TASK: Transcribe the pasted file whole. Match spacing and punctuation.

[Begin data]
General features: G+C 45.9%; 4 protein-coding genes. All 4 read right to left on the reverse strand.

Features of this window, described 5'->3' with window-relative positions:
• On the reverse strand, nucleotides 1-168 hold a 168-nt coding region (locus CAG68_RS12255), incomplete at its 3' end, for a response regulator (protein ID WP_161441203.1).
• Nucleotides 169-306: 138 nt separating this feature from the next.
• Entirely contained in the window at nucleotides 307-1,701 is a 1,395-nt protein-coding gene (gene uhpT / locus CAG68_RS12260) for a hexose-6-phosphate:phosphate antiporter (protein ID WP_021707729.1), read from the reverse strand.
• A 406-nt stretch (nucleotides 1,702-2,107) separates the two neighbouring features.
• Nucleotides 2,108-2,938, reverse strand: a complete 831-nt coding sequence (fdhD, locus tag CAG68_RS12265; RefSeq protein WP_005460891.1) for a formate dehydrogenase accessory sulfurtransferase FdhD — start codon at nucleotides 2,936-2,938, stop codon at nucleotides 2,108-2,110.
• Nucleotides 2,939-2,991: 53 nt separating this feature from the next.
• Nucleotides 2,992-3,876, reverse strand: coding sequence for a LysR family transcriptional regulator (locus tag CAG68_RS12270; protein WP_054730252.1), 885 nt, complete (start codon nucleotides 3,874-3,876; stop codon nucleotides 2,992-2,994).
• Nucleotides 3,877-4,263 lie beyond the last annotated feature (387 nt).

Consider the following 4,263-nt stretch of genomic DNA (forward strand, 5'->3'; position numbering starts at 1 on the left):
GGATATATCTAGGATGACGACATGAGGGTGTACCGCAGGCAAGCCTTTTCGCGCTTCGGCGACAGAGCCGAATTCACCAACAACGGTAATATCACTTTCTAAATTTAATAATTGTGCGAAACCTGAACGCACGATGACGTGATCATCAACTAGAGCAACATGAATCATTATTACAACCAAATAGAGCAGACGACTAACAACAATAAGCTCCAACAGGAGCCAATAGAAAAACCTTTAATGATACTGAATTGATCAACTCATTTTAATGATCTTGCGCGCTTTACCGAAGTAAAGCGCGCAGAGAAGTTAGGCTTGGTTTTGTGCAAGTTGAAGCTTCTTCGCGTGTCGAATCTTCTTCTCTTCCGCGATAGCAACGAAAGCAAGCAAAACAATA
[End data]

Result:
General features: G+C 45.9%; 4 protein-coding genes. All 4 read right to left on the reverse strand.

Features of this window, described 5'->3' with window-relative positions:
• On the reverse strand, nucleotides 1-168 hold a 168-nt coding region (locus CAG68_RS12255), incomplete at its 3' end, for a response regulator (protein ID WP_161441203.1).
• Nucleotides 169-306: 138 nt separating this feature from the next.
• Entirely contained in the window at nucleotides 307-1,701 is a 1,395-nt protein-coding gene (gene uhpT / locus CAG68_RS12260) for a hexose-6-phosphate:phosphate antiporter (protein ID WP_021707729.1), read from the reverse strand.
• A 406-nt stretch (nucleotides 1,702-2,107) separates the two neighbouring features.
• Nucleotides 2,108-2,938, reverse strand: a complete 831-nt coding sequence (fdhD, locus tag CAG68_RS12265; RefSeq protein WP_005460891.1) for a formate dehydrogenase accessory sulfurtransferase FdhD — start codon at nucleotides 2,936-2,938, stop codon at nucleotides 2,108-2,110.
• Nucleotides 2,939-2,991: 53 nt separating this feature from the next.
• Nucleotides 2,992-3,876, reverse strand: coding sequence for a LysR family transcriptional regulator (locus tag CAG68_RS12270; protein WP_054730252.1), 885 nt, complete (start codon nucleotides 3,874-3,876; stop codon nucleotides 2,992-2,994).
• Nucleotides 3,877-4,263 lie beyond the last annotated feature (387 nt).

Consider the following 4,263-nt stretch of genomic DNA (forward strand, 5'->3'; position numbering starts at 1 on the left):
GGATATATCTAGGATGACGACATGAGGGTGTACCGCAGGCAAGCCTTTTCGCGCTTCGGCGACAGAGCCGAATTCACCAACAACGGTAATATCACTTTCTAAATTTAATAATTGTGCGAAACCTGAACGCACGATGACGTGATCATCAACTAGAGCAACATGAATCATTATTACAACCAAATAGAGCAGACGACTAACAACAATAAGCTCCAACAGGAGCCAATAGAAAAACCTTTAATGATACTGAATTGATCAACTCATTTTAATGATCTTGCGCGCTTTACCGAAGTAAAGCGCGCAGAGAAGTTAGGCTTGGTTTTGTGCAAGTTGAAGCTTCTTCGCGTGTCGAATCTTCTTCTCTTCCGCGATAGCAACGAAAGCAAGCAAAACAATA